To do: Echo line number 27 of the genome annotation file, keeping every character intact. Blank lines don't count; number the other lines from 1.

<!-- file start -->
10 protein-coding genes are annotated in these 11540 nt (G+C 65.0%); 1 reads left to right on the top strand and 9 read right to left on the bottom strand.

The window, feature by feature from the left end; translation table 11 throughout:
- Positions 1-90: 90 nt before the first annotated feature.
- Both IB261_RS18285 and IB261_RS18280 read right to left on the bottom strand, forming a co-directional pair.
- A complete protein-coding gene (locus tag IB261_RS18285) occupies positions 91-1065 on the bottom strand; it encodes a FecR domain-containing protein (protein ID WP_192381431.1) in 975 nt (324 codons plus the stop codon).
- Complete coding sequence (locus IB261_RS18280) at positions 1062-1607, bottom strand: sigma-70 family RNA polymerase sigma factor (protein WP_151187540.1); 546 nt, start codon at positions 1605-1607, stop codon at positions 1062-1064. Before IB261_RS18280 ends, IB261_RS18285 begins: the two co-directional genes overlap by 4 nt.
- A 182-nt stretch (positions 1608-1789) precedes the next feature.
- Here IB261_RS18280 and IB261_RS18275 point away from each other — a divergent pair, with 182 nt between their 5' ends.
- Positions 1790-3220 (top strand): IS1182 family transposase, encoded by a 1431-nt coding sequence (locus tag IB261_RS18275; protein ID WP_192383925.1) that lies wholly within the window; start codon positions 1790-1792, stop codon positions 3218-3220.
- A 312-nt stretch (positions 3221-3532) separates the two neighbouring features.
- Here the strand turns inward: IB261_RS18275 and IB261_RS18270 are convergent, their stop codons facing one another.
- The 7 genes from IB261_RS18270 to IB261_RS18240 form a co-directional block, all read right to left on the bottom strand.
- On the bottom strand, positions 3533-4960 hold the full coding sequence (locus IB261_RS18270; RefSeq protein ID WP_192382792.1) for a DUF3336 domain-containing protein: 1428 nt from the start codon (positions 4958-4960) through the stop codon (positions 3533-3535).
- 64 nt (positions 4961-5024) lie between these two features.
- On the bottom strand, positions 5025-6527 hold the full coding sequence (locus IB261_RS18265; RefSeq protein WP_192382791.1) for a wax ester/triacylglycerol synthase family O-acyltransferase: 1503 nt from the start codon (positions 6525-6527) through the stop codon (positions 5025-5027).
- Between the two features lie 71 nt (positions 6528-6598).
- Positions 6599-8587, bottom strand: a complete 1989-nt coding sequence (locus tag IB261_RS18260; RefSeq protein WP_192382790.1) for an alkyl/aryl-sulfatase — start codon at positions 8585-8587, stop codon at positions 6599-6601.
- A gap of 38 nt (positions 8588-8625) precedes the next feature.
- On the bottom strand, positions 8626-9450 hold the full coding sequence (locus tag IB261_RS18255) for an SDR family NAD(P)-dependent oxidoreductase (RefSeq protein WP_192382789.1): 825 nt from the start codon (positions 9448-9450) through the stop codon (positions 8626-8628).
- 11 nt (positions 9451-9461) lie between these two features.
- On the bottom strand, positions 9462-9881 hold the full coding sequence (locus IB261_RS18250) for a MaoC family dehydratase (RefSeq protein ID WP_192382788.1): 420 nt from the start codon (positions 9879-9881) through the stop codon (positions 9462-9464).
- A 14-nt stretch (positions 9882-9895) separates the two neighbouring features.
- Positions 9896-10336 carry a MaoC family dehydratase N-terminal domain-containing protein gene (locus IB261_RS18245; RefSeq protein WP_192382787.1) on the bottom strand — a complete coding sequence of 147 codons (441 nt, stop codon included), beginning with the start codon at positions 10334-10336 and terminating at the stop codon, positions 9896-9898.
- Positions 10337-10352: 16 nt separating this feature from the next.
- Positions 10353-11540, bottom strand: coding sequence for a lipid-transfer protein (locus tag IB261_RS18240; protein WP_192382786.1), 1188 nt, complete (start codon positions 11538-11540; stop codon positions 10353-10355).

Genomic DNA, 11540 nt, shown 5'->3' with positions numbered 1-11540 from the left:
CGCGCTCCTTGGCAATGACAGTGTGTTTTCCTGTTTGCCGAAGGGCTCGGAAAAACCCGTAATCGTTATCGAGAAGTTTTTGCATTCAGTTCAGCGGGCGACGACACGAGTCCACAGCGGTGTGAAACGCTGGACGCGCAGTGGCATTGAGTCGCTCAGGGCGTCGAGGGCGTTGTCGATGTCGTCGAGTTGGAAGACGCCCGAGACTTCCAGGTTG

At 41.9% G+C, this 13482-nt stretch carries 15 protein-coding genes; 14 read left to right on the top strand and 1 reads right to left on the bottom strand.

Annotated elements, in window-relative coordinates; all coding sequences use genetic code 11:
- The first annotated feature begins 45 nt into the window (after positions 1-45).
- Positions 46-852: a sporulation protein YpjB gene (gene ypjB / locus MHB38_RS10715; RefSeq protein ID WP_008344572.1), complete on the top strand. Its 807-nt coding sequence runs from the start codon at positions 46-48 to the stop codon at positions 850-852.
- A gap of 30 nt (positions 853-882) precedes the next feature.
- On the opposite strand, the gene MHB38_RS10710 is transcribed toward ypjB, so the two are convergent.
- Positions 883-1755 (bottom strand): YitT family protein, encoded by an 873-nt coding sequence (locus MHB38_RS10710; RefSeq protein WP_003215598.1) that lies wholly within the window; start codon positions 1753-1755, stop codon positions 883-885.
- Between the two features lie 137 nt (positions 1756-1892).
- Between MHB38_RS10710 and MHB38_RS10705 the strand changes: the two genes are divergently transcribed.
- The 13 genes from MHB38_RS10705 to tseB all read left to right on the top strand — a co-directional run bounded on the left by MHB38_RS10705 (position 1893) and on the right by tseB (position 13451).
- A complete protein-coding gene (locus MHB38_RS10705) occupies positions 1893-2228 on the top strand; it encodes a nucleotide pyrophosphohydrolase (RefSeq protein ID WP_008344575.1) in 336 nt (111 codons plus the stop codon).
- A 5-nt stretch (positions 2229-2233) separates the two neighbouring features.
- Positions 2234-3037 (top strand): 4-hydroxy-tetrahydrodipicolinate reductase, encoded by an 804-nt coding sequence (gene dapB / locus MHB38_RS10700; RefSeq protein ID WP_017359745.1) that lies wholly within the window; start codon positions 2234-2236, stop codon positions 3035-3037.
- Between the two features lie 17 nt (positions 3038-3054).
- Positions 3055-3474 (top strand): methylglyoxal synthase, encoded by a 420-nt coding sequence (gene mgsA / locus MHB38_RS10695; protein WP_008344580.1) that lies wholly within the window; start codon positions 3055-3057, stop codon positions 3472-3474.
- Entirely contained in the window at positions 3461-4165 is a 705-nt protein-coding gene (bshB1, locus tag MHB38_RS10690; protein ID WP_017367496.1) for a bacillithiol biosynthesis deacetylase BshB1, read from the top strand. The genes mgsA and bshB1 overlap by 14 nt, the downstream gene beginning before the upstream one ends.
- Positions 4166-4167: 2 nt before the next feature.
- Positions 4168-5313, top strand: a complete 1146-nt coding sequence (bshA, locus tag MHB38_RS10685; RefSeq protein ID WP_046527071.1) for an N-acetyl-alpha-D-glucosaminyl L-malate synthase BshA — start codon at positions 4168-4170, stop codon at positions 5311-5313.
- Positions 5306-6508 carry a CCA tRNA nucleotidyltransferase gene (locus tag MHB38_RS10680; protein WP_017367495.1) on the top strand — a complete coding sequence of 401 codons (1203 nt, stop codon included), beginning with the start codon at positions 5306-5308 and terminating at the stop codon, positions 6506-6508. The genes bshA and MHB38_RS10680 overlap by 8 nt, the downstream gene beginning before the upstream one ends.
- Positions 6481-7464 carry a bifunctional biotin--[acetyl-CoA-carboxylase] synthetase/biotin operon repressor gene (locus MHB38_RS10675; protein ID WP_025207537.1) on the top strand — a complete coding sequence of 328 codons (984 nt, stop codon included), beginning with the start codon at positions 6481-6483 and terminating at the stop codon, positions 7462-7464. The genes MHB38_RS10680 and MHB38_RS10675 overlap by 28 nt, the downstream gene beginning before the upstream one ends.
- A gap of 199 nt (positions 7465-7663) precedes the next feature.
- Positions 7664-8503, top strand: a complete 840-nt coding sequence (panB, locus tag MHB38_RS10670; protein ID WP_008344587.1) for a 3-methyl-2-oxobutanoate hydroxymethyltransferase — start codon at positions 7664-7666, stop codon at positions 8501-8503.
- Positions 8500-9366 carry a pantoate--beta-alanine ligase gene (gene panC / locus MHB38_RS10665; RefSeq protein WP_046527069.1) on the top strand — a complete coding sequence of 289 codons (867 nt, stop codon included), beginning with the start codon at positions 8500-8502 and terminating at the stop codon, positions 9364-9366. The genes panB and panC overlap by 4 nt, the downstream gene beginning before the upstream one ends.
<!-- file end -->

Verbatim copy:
CGCGCTCCTTGGCAATGACAGTGTGTTTTCCTGTTTGCCGAAGGGCTCGGAAAAACCCGTAATCGTTATCGAGAAGTTTTTGCATTCAGTTCAGCGGGCGACGACACGAGTCCACAGCGGTGTGAAACGCTGGACGCGCAGTGGCATTGAGTCGCTCAGGGCGTCGAGGGCGTTGTCGATGTCGTCGAGTTGGAAGACGCCCGAGACTTCCAGGTTG